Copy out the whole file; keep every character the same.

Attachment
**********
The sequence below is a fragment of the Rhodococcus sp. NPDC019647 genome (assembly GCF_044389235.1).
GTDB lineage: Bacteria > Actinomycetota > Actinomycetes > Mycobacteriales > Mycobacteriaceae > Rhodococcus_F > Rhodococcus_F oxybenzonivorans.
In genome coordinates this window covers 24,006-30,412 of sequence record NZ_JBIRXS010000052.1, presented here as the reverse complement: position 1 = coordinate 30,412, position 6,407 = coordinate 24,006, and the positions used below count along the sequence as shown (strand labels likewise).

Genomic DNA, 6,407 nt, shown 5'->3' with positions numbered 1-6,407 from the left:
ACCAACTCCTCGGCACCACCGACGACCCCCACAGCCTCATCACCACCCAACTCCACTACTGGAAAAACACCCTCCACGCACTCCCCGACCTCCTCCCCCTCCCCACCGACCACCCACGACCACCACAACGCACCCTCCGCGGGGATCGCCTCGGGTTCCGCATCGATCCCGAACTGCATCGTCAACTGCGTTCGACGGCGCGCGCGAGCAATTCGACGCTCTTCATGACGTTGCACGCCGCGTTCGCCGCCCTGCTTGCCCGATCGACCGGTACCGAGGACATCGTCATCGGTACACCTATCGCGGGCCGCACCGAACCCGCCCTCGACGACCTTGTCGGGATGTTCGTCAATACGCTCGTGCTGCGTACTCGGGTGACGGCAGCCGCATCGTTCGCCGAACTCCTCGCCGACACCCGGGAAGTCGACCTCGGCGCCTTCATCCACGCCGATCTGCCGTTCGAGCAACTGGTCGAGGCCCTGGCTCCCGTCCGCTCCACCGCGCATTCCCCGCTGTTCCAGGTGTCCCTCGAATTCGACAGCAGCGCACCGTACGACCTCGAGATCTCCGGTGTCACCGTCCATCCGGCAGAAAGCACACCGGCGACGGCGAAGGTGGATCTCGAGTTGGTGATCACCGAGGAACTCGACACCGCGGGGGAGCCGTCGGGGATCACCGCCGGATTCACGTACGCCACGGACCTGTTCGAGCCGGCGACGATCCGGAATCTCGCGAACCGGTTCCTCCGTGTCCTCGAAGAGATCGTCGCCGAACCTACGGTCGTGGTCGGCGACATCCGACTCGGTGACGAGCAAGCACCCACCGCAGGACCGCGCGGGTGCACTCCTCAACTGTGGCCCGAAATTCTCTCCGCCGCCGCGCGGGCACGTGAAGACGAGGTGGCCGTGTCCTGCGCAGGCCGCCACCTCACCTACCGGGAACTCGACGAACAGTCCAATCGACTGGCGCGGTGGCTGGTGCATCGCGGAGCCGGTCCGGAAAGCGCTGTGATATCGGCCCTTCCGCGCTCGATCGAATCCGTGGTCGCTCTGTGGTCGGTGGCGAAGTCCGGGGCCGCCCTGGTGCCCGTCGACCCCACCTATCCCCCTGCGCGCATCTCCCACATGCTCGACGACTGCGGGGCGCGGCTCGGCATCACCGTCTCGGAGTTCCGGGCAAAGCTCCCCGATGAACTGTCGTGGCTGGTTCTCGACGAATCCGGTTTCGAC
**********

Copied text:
The sequence below is a fragment of the Rhodococcus sp. NPDC019647 genome (assembly GCF_044389235.1).
GTDB lineage: Bacteria > Actinomycetota > Actinomycetes > Mycobacteriales > Mycobacteriaceae > Rhodococcus_F > Rhodococcus_F oxybenzonivorans.
In genome coordinates this window covers 24,006-30,412 of sequence record NZ_JBIRXS010000052.1, presented here as the reverse complement: position 1 = coordinate 30,412, position 6,407 = coordinate 24,006, and the positions used below count along the sequence as shown (strand labels likewise).

Genomic DNA, 6,407 nt, shown 5'->3' with positions numbered 1-6,407 from the left:
ACCAACTCCTCGGCACCACCGACGACCCCCACAGCCTCATCACCACCCAACTCCACTACTGGAAAAACACCCTCCACGCACTCCCCGACCTCCTCCCCCTCCCCACCGACCACCCACGACCACCACAACGCACCCTCCGCGGGGATCGCCTCGGGTTCCGCATCGATCCCGAACTGCATCGTCAACTGCGTTCGACGGCGCGCGCGAGCAATTCGACGCTCTTCATGACGTTGCACGCCGCGTTCGCCGCCCTGCTTGCCCGATCGACCGGTACCGAGGACATCGTCATCGGTACACCTATCGCGGGCCGCACCGAACCCGCCCTCGACGACCTTGTCGGGATGTTCGTCAATACGCTCGTGCTGCGTACTCGGGTGACGGCAGCCGCATCGTTCGCCGAACTCCTCGCCGACACCCGGGAAGTCGACCTCGGCGCCTTCATCCACGCCGATCTGCCGTTCGAGCAACTGGTCGAGGCCCTGGCTCCCGTCCGCTCCACCGCGCATTCCCCGCTGTTCCAGGTGTCCCTCGAATTCGACAGCAGCGCACCGTACGACCTCGAGATCTCCGGTGTCACCGTCCATCCGGCAGAAAGCACACCGGCGACGGCGAAGGTGGATCTCGAGTTGGTGATCACCGAGGAACTCGACACCGCGGGGGAGCCGTCGGGGATCACCGCCGGATTCACGTACGCCACGGACCTGTTCGAGCCGGCGACGATCCGGAATCTCGCGAACCGGTTCCTCCGTGTCCTCGAAGAGATCGTCGCCGAACCTACGGTCGTGGTCGGCGACATCCGACTCGGTGACGAGCAAGCACCCACCGCAGGACCGCGCGGGTGCACTCCTCAACTGTGGCCCGAAATTCTCTCCGCCGCCGCGCGGGCACGTGAAGACGAGGTGGCCGTGTCCTGCGCAGGCCGCCACCTCACCTACCGGGAACTCGACGAACAGTCCAATCGACTGGCGCGGTGGCTGGTGCATCGCGGAGCCGGTCCGGAAAGCGCTGTGATATCGGCCCTTCCGCGCTCGATCGAATCCGTGGTCGCTCTGTGGTCGGTGGCGAAGTCCGGGGCCGCCCTGGTGCCCGTCGACCCCACCTATCCCCCTGCGCGCATCTCCCACATGCTCGACGACTGCGGGGCGCGGCTCGGCATCACCGTCTCGGAGTTCCGGGCAAAGCTCCCCGATGAACTGTCGTGGCTGGTTCTCGACGAATCCGGTTTCGAC